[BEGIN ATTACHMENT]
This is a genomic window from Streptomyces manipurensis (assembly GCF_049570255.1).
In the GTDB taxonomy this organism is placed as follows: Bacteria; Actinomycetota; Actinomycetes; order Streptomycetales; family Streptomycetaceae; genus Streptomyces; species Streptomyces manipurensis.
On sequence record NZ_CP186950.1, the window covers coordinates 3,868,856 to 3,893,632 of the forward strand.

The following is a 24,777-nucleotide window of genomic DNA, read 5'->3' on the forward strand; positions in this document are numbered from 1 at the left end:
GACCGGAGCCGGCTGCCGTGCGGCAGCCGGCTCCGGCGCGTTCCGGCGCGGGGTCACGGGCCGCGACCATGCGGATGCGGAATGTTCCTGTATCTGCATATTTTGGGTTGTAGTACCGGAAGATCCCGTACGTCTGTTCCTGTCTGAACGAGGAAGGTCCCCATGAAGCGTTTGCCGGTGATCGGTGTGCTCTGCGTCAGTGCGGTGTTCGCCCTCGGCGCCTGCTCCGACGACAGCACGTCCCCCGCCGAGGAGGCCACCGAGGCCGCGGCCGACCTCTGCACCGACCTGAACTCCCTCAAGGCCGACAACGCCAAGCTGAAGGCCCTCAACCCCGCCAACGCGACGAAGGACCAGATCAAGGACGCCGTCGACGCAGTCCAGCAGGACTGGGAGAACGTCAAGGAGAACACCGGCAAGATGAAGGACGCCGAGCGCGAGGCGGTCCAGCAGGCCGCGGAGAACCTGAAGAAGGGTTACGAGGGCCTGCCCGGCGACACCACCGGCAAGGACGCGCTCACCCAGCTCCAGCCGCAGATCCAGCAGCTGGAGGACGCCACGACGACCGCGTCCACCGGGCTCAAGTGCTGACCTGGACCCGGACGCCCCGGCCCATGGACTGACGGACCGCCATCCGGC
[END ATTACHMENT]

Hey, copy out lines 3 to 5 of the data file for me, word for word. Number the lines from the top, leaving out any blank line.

On sequence record NZ_CP186950.1, the window covers coordinates 3,868,856 to 3,893,632 of the forward strand.

The following is a 24,777-nucleotide window of genomic DNA, read 5'->3' on the forward strand; positions in this document are numbered from 1 at the left end:
GACCGGAGCCGGCTGCCGTGCGGCAGCCGGCTCCGGCGCGTTCCGGCGCGGGGTCACGGGCCGCGACCATGCGGATGCGGAATGTTCCTGTATCTGCATATTTTGGGTTGTAGTACCGGAAGATCCCGTACGTCTGTTCCTGTCTGAACGAGGAAGGTCCCCATGAAGCGTTTGCCGGTGATCGGTGTGCTCTGCGTCAGTGCGGTGTTCGCCCTCGGCGCCTGCTCCGACGACAGCACGTCCCCCGCCGAGGAGGCCACCGAGGCCGCGGCCGACCTCTGCACCGACCTGAACTCCCTCAAGGCCGACAACGCCAAGCTGAAGGCCCTCAACCCCGCCAACGCGACGAAGGACCAGATCAAGGACGCCGTCGACGCAGTCCAGCAGGACTGGGAGAACGTCAAGGAGAACACCGGCAAGATGAAGGACGCCGAGCGCGAGGCGGTCCAGCAGGCCGCGGAGAACCTGAAGAAGGGTTACGAGGGCCTGCCCGGCGACACCACCGGCAAGGACGCGCTCACCCAGCTCCAGCCGCAGATCCAGCAGCTGGAGGACGCCACGACGACCGCGTCCACCGGGCTCAAGTGCTGACCTGGACCCGGACGCCCCGGCCCATGGACTGACGGACCGCCATCCGGC